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Fleet & lease values remain stable but will come under pressure in coming weeks

By / 8 years ago / Latest News / No Comments

BCA's data wholesale fleet & lease values fell by just £8 to £7,545 in March, with CAP performance dropping by over a point to 96.4%. This is despite sold volumes rising by some 8.7% over the month and a very similar spread of product sold.  Year-on-year values are behind by £48, equivalent to a 0.6% drop, and BCA warns that conversion rates for corporate sellers have fallen since January while entries have risen quite sharply following the March plate change.

Values across the board in March fell to £5,752, down by £233 (3.8%) compared to February's figure of £5,985. Year-on-year, March 2011 is £39 (0.6%) behind the same month in 2010 while average monthly values are currently at the lowest point recorded since May 2010.

Performance against CAP Clean dropped by one and a half points to 95.9%, down from the 97.4% achieved across the board in February. In March 2010, the CAP Clean performance averaged 98.5%, so year-on-year figures are down by just over two and half points.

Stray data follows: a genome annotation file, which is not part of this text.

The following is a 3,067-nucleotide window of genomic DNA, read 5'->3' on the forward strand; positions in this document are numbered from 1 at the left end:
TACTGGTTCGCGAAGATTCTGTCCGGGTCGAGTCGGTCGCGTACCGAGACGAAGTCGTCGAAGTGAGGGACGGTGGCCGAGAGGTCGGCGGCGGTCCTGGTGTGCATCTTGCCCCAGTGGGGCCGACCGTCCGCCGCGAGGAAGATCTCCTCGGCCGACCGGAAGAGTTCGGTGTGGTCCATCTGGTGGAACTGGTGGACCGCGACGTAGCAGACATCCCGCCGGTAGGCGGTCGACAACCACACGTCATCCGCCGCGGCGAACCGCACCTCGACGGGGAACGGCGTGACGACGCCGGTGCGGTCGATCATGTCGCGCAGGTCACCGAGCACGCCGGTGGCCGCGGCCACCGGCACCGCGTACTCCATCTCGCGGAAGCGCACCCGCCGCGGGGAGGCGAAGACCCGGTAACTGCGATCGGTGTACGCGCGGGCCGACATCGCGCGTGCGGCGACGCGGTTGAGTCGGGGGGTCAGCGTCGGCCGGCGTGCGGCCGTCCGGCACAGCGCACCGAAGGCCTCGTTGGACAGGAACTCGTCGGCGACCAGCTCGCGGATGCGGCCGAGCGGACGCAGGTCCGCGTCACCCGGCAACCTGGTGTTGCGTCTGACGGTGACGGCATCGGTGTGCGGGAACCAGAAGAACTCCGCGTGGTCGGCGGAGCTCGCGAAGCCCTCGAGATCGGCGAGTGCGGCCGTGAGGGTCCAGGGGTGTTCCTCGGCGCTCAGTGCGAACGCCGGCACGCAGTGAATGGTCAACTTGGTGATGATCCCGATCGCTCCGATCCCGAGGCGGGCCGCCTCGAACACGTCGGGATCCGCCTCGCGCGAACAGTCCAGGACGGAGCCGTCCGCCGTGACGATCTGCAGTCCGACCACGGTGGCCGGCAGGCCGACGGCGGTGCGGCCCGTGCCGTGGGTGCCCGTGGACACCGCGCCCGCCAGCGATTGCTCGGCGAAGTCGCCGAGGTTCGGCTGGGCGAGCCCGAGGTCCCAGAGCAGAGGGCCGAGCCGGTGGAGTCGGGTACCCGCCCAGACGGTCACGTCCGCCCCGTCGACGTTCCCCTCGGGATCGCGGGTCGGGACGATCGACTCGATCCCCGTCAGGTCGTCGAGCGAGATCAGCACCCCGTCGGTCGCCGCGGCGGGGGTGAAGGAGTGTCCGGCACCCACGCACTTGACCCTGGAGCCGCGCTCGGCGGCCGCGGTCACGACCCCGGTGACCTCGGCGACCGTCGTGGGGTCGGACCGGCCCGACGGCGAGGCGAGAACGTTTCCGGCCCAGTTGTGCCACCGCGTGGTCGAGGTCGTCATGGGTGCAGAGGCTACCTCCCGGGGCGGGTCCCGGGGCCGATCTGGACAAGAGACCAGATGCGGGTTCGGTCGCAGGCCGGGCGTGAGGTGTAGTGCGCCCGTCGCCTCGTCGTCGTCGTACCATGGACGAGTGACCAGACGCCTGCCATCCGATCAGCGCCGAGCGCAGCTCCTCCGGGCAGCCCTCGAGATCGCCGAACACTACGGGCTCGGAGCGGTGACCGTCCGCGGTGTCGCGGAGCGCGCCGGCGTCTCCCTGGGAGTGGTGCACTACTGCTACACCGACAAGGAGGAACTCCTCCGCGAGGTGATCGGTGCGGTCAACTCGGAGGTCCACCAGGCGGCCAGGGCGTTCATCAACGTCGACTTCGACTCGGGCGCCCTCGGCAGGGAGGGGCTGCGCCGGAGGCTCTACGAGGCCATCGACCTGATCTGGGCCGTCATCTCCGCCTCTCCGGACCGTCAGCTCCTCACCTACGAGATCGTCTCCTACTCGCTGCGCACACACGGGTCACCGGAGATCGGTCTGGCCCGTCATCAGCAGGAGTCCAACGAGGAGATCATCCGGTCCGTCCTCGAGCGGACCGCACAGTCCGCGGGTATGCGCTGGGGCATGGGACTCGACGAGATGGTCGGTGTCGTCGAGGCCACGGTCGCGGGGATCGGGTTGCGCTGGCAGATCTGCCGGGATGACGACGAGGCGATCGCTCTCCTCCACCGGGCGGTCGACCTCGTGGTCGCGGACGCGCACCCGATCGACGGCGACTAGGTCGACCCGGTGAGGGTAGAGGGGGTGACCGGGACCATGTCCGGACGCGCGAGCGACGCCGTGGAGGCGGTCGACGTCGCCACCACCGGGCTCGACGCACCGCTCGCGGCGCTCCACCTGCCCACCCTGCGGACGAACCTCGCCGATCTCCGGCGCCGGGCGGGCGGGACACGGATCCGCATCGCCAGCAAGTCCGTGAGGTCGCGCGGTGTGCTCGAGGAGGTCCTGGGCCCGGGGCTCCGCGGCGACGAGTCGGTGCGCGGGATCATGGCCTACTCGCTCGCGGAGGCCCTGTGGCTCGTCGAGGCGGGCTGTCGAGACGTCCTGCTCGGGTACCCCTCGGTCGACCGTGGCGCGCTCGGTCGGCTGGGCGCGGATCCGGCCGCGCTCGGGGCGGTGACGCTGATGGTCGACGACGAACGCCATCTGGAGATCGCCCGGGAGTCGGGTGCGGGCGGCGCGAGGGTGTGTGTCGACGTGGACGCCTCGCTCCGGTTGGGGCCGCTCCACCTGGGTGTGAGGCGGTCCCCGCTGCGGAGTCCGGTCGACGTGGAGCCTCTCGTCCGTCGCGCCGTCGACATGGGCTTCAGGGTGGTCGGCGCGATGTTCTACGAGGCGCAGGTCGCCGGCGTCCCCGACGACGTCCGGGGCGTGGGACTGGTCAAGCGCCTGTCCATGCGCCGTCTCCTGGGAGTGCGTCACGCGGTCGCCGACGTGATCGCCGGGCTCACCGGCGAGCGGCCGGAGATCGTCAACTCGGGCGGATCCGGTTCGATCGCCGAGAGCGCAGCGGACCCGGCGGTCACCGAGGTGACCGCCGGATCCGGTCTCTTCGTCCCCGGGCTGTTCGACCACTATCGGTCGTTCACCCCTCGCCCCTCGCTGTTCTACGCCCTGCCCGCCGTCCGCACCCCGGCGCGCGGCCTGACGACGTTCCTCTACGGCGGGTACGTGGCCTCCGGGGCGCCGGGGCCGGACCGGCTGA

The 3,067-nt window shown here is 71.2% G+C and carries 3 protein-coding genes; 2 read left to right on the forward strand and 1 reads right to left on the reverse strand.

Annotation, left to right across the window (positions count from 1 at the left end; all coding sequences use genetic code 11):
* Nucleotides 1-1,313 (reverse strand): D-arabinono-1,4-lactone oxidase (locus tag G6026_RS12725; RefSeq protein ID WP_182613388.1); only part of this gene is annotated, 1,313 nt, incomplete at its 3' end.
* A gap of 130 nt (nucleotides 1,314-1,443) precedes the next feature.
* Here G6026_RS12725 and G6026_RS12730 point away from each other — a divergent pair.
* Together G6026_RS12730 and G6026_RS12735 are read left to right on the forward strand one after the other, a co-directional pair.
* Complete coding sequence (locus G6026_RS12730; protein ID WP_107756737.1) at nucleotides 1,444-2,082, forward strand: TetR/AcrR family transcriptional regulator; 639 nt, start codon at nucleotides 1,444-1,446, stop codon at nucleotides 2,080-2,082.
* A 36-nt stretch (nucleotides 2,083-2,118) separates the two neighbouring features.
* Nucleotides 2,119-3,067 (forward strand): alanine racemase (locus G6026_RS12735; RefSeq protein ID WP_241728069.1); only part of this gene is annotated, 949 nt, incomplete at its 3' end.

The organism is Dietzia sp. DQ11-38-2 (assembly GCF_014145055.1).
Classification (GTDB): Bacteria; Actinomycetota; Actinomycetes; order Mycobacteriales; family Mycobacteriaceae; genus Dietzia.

Sold volumes rose by a significant 11.5% compared to February, underlining a March market that was reasonably bullish, particularly when placed in context of the 4% drop in sold volume experienced between January and February.  

Manheim's data for March shows that there was a modest increase in fleet & lease values, which rose by 0.8% (£50) to £6,444. Examples of increases in values include Superminis up 7.7% (£269) to £3,756, Large Family up 1.8% (£90) to £5,047, Mini MPV up by 3.1% (£148) to £4,892 and MPV up 5.7% (£377) to £6,982. 

Notable examples of decreases in average values in March in the Fleet sector include Compact Executive down 4.7% (£419) to £8,391 and Executive down 4.9% (£541) to £10,501.

Mike Pilkington, managing director, Manheim Remarketing, said: 'Used car retail demand through March remained stable rather than buoyant with well presented, well prepared vehicles attracting interest and healthy values. Those vehicles in poor condition with patchy service history and missing documents still attracted bids but needed to be valued sensibly with reserves set with an air of realism. As the weather improves, convertible values are strengthening while the opposite can be said of 4x4s with values beginning to ease after a lengthy and sustained period of stability. The short-term outlook will continue to see pressure on used car values with careful stock management essential to deliver best returns and speedy disposal.'

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